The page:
Fifty-seven years before it was immortalised in Chariots of Fire, Harold Abrahams took the tape and GB's first 100m gold. Here's the true story...
It was a sticky Paris Monday – July 7, 1924 – and time was playing tricks in the Stade Colombes. The Olympic 100m final was supposed to start at 6pm, but the runners were told they would have to wait another 60 minutes.
When each hour already seemed like a day, it was almost too much for Harold Abrahams to bear. Since the semi-final, nearly four hours earlier, Abrahams had been suffering. Highly strung, the last thing he needed was extra time to dwell upon the magnitude of the occasion.
A lifelong ambition
Abrahams had been harbouring a lifelong ambition to outdo his brother Sidney, a former Olympic long-jumper, and his chance to realise this dream was so near, yet so far. No wonder he described this extended wait as the worst of his life.
“I felt like a condemned man about to go to the gallows. At six o’clock I was almost at breaking point, still with an hour to go.”
Born an English Jew to a doting mother and bullying father, Abrahams had never quite known inner peace. His father’s wealth had bought Abrahams a privileged education. But the anti-Semitism he suffered at Repton, his public school in Derbyshire, had left deep scars.
As the clock slowly ticked towards 7pm, Abrahams was ushered out of GB dressing room number four and along a corridor into a subterranean tunnel labelled ‘Entrée de la Piste’. The cool walls and their earthy smell were somehow comforting; but the peace didn’t last. He stepped up into a blaze of sunlight and saw 10,000 people pressed close to the cinder track where the final was to be contested.
After nine months of meticulous training with his coach Sam Mussabini, Abrahams’ fate was to be decided in little more than 10 seconds of controlled combat.
Back from the brink
At the forefront of Abrahams’ mind was the near-disaster of his semi-final, when he saw a rival move just before the pistol was fired, and stayed put. The confirmation of a false start never came. And he felt a moment of sheer panic as he realised the race had begun without him.
The Scottish sprinter Eric Liddell witnessed this heart-stopping scene. As anyone who’s seen Chariots of Fire knows, the devout Christian was a mere spectator because the 100m heats had fallen on the Sabbath, and he didn’t want to offend God by running on a Sunday – though in reality Liddell had actually known about the schedule for months before the Games and switched to the 400m accordingly, contrary to the more immediate drama played out in the film.
He hadn’t seen this cruel start to the semi-final coming, though. And he fully appreciated just how unlikely it was that Abrahams would catch his fellow competitors and qualify. After all, they were led by the ‘California Flash’, Charlie Paddock, the Olympic champion who revelled in the title ‘The World’s Fastest Human.’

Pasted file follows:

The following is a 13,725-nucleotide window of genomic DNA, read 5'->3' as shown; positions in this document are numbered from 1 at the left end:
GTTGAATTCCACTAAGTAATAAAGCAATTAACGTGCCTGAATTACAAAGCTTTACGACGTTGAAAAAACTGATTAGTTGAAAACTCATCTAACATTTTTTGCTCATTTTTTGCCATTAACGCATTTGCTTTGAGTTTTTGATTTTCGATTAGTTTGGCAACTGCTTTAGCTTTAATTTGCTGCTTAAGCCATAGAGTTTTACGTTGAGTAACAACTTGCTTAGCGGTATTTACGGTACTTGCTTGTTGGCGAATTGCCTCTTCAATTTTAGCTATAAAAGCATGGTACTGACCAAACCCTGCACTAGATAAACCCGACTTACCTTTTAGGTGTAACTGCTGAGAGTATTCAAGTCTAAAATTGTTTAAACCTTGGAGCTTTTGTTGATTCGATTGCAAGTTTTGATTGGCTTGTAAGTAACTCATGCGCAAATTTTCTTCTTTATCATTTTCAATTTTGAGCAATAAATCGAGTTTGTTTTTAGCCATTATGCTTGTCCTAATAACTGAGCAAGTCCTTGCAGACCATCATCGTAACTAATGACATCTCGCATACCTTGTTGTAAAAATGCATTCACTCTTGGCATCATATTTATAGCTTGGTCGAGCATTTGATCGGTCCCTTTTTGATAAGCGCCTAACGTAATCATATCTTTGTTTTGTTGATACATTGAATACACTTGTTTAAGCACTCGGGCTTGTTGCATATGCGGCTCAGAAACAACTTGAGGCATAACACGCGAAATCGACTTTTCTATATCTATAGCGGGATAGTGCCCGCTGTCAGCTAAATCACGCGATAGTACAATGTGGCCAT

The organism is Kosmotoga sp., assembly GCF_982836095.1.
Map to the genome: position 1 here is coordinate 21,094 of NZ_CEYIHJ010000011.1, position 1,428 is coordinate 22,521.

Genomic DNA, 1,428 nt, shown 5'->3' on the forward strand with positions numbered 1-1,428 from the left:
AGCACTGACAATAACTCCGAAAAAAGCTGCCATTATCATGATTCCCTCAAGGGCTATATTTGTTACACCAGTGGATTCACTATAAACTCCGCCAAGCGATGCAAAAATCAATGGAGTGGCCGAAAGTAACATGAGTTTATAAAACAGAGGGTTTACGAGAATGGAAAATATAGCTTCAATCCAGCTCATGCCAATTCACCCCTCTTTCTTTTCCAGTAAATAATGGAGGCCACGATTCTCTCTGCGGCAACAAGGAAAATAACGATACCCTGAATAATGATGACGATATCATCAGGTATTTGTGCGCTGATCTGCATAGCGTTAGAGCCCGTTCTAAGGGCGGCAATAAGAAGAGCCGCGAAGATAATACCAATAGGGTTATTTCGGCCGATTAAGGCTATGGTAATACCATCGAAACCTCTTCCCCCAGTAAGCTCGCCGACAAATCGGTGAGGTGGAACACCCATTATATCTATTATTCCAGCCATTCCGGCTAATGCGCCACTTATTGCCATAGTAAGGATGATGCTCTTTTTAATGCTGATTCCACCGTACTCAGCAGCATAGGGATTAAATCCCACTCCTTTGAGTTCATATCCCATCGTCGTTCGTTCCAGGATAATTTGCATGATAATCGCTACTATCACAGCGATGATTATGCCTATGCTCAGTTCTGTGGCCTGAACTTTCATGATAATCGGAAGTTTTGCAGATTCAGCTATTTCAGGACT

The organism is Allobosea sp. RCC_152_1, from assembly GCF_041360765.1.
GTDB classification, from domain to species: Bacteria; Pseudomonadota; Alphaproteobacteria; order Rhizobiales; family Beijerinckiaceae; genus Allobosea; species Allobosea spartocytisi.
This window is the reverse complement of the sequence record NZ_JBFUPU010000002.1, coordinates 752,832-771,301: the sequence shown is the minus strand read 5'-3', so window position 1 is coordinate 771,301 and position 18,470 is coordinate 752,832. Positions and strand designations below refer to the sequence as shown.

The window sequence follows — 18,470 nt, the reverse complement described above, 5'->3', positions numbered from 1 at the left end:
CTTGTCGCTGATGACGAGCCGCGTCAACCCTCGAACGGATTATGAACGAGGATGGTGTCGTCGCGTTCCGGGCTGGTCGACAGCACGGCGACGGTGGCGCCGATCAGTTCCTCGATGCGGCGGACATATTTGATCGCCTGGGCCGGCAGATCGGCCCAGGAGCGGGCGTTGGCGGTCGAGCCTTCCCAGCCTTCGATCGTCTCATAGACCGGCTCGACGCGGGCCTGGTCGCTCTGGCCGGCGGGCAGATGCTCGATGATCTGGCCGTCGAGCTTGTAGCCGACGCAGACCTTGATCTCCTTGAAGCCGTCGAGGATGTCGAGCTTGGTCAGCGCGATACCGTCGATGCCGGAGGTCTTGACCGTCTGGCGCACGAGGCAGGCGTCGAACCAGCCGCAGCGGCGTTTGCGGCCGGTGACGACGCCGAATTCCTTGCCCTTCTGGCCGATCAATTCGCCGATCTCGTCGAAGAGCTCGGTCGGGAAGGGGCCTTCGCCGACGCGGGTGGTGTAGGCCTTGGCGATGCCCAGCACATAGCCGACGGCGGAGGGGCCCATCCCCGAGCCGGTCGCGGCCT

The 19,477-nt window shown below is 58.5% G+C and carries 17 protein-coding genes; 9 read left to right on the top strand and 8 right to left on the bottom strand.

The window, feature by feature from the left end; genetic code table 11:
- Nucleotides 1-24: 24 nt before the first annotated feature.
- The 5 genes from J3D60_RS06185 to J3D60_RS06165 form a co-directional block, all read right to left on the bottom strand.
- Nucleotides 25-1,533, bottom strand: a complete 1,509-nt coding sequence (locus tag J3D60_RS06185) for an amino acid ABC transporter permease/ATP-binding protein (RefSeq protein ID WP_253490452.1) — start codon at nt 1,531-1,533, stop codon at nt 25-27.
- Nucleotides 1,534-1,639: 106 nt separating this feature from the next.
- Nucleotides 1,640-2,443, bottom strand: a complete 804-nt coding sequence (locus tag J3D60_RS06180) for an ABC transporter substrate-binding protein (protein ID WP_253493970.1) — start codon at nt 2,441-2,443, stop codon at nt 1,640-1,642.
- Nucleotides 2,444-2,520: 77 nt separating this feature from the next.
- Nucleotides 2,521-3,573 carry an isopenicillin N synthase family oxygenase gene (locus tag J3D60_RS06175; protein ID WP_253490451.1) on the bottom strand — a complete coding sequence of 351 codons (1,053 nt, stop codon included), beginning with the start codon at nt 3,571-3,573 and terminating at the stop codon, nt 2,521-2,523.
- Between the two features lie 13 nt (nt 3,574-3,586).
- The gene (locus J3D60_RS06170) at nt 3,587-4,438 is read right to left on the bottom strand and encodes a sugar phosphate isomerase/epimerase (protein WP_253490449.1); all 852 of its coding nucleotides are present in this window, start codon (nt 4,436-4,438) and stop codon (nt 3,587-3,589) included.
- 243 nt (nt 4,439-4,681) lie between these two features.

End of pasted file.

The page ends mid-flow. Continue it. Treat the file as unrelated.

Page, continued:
“No man has ever given Charlie Paddock a start of more than a yard in a 100-yard race and run him out of it,” Liddell later pointed out, forgetting the metric measurements of the Olympics in his excitement. “But Abrahams did it, his terrific finish thrilling the stadium.”
Pushing the boundaries
“I broke the tape inches ahead of the Americans Paddock and Chester Bowman,” recalled Abrahams. “That semi-final was the best piece of running I ever did.” It was also the fastest.
Abrahams had qualified for the final against all odds by equalling the Olympic record at 10.6 seconds. However, because he had started the race so late, he had actually covered the distance in a world record time of 10.4 seconds.
The way Abrahams turned the tables in such a dramatic style became lost in Chariots because he didn’t do it in the final. But it prompted a real-life exchange between Abrahams and Liddell when they met in the British dressing room just a few minutes later.
“You were badly away,” said Liddell. “Don’t talk of it,” replied Abrahams. “I saw five in front of me. But I won’t be left a second time.”
Big races, big nerves
It was a bold prediction from a man who often suffered panic attacks prior to big races. But Abrahams and coach Mussabini had hired a cabin just outside the Stade Colombes so that Abrahams could try to relax before the final.
Mussabini didn’t want nine months of hard work to go to waste, so his last words to Abrahams before they parted company were all about focus.
“Only think of two things – the report of the pistol, and the tape. When you hear the one, just run like hell until you reach the other.”
The sheer comic simplicity of this line ensured it was immortalised in Chariots. But something else sharpened Abrahams’ resolve just before the final, where he would have to face not just Paddock and Bowman again, but two other crack Americans: Jackson Scholz, aka ‘The New York Thunderbolt’, and Loren Murchison.
“I remember there was a kind of college yell from the Americans: ‘Rah, rah, rah. USA, America, A-M-E-R-I-C-A.’ But it didn’t worry me,” said Abrahams later. “One of the reasons that I felt so determined and so alone was that there was some anti-Semitism in those days. At Repton it was there – and at Cambridge.”
Abrahams used the chanting of the American fans to feed the fire in his belly. He was used to feeling rejected, unpopular, ignored. He knew how to turn such feelings to his advantage when it came to running. Now he did so again.
On the next page: Read on to find out more about the 100m race that changed Abraham's life.